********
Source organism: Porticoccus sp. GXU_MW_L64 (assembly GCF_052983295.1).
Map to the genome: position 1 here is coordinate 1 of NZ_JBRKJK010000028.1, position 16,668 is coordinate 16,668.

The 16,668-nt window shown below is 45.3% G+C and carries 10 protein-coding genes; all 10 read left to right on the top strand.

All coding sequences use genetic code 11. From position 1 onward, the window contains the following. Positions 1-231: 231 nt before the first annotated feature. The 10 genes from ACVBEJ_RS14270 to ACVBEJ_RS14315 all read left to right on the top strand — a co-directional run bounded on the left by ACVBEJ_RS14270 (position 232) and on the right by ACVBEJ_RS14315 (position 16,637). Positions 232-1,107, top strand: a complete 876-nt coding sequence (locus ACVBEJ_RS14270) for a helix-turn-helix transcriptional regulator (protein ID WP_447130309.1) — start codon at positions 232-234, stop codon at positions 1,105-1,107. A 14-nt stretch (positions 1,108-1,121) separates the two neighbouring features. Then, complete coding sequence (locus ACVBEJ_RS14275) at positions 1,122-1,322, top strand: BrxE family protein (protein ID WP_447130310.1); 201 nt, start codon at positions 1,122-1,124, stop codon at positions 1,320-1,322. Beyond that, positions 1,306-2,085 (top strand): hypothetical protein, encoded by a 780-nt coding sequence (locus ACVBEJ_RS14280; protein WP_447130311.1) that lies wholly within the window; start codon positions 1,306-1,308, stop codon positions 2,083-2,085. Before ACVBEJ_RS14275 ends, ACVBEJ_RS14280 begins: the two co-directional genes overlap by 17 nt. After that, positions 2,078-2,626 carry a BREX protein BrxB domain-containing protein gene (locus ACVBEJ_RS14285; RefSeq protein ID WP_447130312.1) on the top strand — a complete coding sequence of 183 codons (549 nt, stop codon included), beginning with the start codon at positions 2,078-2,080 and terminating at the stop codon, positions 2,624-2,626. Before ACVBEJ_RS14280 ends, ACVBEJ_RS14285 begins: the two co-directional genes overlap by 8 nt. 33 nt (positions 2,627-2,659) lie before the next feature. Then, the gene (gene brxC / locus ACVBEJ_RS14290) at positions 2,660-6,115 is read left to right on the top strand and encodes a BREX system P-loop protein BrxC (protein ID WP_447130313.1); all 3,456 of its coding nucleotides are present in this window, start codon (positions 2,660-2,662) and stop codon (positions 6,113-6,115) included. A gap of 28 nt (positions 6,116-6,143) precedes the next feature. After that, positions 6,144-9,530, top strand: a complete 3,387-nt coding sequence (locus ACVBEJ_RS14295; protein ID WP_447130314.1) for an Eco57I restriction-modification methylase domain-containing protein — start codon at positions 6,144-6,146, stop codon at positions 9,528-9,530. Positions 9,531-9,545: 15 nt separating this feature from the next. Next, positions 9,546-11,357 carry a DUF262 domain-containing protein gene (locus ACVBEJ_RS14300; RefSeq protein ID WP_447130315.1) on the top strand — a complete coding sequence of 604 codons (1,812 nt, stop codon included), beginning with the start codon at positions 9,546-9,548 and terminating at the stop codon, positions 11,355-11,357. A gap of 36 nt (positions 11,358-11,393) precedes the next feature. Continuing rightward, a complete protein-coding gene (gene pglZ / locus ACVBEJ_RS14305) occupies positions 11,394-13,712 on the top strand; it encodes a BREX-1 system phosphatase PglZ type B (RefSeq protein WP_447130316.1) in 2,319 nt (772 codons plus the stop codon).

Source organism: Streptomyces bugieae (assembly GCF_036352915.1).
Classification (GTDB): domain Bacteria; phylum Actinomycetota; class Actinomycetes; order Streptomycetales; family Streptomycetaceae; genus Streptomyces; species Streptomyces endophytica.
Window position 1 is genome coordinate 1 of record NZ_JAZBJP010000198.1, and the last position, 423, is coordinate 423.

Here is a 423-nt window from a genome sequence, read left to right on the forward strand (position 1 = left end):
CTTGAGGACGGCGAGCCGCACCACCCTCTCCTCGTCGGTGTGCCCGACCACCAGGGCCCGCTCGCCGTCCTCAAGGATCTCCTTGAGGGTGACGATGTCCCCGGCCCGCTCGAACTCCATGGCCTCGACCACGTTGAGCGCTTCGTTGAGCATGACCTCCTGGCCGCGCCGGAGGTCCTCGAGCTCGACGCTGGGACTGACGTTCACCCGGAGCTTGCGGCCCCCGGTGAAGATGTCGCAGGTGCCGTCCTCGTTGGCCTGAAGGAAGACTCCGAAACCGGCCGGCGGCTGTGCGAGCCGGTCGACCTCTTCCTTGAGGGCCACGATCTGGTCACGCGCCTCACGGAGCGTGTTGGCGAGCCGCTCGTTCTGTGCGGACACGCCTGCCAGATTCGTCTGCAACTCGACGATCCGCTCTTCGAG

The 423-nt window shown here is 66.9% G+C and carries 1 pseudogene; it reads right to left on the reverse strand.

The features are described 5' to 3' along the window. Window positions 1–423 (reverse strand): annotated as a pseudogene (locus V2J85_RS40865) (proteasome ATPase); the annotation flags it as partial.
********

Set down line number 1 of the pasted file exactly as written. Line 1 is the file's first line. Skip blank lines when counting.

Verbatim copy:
Source organism: Porticoccus sp. GXU_MW_L64 (assembly GCF_052983295.1).